How to write dissertation proposal

Dissertation proposal is the first step of the formal dissertation process. Starting well is a good indicator of success not just in finishing an academic document but more importantly in later career developments. This article gives simple suggestions and general directions of preparing and starting this writing process. Much of these suggestions are based on the author’s personal experience as an advisor of graduate studies and from sitting on dissertation committees in different roles.

In general, four steps: planning, research, writing and defense.

I. Planning

  1. Most Important: Invite your chair
    1. Build a trust-based relationship with your professors
    2. Start talking about research with as many professors as possible
    3. LISTEN for “data collection”
    4. Write formal invitation
  2. Who is your chair?
    1. Professor and instructor
    2. Mentor
    3. Advisor
    4. (Coauthor)
    5. Professional vs. Personal
  3. Schedule regular meetings with chair
    1. Observe professional etiquette
      1. Email correspondence
        1. Appropriate
        2. Timely
        3. Regular
      2. Build professionalism (start thinking of whom you will become, “already but not yet”)
    2. Produce content weekly
    3. Make in-person meeting

II. Research

  1. Find a topic
    1. Start from something small and unnoticed
    2. Read
    3. Investigate
  2. Literature
    1. Database approach vs. memory approach
    2. Cite, cite smart and cite well
    3. Take notes, annotation
  3. Scaling
    1. “Prototype”
    2. Focus
    3. Originality

III. Writing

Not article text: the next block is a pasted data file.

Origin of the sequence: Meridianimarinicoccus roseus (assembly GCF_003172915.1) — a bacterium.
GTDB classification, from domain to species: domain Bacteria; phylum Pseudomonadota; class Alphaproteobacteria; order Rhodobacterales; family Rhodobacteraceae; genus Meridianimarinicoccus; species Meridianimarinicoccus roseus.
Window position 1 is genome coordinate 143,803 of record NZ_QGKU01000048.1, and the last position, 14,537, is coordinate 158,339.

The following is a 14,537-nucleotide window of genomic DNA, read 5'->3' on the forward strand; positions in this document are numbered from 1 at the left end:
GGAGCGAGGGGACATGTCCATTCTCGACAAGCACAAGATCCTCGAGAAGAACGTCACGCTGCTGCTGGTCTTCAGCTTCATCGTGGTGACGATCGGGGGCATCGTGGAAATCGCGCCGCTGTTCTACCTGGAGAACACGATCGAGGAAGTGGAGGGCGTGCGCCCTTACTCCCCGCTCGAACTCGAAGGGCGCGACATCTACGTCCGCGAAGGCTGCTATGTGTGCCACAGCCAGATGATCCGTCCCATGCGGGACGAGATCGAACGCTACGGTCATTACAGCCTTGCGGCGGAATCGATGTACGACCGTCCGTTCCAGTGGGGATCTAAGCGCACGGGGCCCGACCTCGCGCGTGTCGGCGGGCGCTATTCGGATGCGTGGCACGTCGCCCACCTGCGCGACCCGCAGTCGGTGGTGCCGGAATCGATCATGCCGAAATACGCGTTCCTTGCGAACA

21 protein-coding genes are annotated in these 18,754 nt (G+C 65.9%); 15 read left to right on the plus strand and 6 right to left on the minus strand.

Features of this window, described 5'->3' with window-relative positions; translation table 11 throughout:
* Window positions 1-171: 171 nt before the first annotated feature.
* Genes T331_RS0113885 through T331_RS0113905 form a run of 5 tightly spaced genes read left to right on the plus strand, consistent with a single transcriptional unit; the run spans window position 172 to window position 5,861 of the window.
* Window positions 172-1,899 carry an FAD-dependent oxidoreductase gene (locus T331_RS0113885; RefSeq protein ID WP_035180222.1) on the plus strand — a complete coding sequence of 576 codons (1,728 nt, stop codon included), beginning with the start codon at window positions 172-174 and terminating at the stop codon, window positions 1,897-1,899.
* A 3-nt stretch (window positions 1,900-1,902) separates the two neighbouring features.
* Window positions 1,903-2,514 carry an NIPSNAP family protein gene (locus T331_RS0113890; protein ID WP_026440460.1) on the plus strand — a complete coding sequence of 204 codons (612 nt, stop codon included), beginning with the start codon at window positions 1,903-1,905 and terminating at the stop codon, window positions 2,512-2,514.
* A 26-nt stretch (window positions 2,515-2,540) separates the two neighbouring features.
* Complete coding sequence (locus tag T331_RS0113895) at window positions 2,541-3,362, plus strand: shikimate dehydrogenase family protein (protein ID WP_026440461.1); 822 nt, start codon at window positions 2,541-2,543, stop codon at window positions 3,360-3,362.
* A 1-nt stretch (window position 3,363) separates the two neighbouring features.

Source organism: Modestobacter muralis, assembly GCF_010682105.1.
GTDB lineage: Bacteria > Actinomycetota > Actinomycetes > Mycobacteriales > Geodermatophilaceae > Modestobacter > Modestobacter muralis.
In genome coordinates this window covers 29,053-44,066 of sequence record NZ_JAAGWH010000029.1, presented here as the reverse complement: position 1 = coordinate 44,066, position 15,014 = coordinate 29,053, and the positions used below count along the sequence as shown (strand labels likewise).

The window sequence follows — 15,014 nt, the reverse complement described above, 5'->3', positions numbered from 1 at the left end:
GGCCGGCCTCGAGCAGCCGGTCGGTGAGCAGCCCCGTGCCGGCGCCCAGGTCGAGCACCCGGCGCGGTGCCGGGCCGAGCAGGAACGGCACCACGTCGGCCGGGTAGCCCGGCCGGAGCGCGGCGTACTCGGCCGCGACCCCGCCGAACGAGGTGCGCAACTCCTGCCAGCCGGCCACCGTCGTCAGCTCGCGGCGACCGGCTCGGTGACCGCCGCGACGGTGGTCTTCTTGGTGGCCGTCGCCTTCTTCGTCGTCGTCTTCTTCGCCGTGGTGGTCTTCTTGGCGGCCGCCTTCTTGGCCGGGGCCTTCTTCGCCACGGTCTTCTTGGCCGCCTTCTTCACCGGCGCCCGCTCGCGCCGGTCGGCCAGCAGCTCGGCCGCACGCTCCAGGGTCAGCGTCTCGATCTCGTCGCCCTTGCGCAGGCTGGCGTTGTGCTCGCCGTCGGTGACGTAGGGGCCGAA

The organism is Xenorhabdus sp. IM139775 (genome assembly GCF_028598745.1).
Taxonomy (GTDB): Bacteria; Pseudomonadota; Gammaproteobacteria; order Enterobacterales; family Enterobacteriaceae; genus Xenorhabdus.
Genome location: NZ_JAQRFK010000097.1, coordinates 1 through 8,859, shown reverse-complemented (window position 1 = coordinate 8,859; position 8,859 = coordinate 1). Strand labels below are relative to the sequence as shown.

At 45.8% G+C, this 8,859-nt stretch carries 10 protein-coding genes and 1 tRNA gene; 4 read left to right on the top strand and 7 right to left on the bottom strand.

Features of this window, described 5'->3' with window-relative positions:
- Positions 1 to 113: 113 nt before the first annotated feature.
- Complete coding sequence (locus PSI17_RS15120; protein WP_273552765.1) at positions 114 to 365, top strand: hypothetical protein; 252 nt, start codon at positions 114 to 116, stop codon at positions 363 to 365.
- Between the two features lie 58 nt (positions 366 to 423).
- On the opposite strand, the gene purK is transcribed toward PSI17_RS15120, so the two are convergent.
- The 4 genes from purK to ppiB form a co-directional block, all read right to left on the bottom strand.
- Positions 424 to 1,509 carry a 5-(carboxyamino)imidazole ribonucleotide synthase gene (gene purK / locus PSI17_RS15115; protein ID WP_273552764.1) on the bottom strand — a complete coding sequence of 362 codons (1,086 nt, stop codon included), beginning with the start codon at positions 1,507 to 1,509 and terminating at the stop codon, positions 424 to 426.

• Use all tools and techniques
    • Read multiple times:
      • Style manual (e.g. how to cite, how to build reference list, how to use numbers, sentences)
      • Elements of Style by William Strunk Jr. and E. B. White (also available here)
      • Do everything you can, e.g. attend workshop, start a project to build writing skills
      • Personal suggestions (particularly for international students):
        • Avoid long sentences (KISS)
        • Avoid personal
          • e.g. use this study instead of “I”
        • Use active voice
        • Pay attention to numbers use nine instead of 9.
        • Aesthetics: simple, clean, consistent
  • Unforgivable mistakes
    • Spelling
    • Grammar
    • Missing page numbers
    • Formatting
    • In a nutshell, do your own review and revise multiple timesĀ 
      • Don’t let your chair frown on your work

IV. Defense

  1. Do your own paperworks
    • It is your responsibility, not your chair’s
    • Know the rules (OGE, EPPS Dean’s office)
  2. Leave ample room to committee members to read and advise
    • Schedule defense only when your proposal is ready or only need minor revisions
    • Send to committee at least two weeks in advance
    • Schedule individual meetings with members at least one week in advance to the defense

V. Moving forward

  • Meet with chair regularly
  • Produce content weekly
  • Observe OGE deadlines and plan for final oral defense

VI. Tools

Sample Structure I (full, multi-chapter, adapted from UCLA):

  1. Title
  2. Abstract
  3. Introduction
  4. Motivation/Statement of the Problem
  5. Hypotheses
  6. Review of Literature
  7. (Theoretical/Conceptual Framework)
  8. Data
  9. Methods
  10. (Preliminary Results)
  11. (Significance/Implications)
  12. Timeline
  13. References

Sample Structure II (UTD Three paper format)

  • Each paper:
    1. Title
    2. Abstract
    3. Introduction
    4. Hypotheses
    5. Review of Literature
    6. (Theoretical/Conceptual Framework)
    7. Data
    8. Methods
    9. (Preliminary Results)
    10. (Significance/Implications)
    11. Timeline
    12. References

[The three papers need be coherent while each be independent.]{.underline}


Preparation of Dissertation and Thesis UTD Office of Graduate Education

Terrell, Steven R. Writing a proposal for your dissertation: Guidelines and examples. Guilford Publications, 2022.

Writing the Social Sciences Dissertation Proposal, UCLA Graduate Writing Center

Karl Ho
Political Scientist/Data Scientist

My research interests include survey research, data methods, data visualization, Taiwan elections, politics and policy in China and East Asia.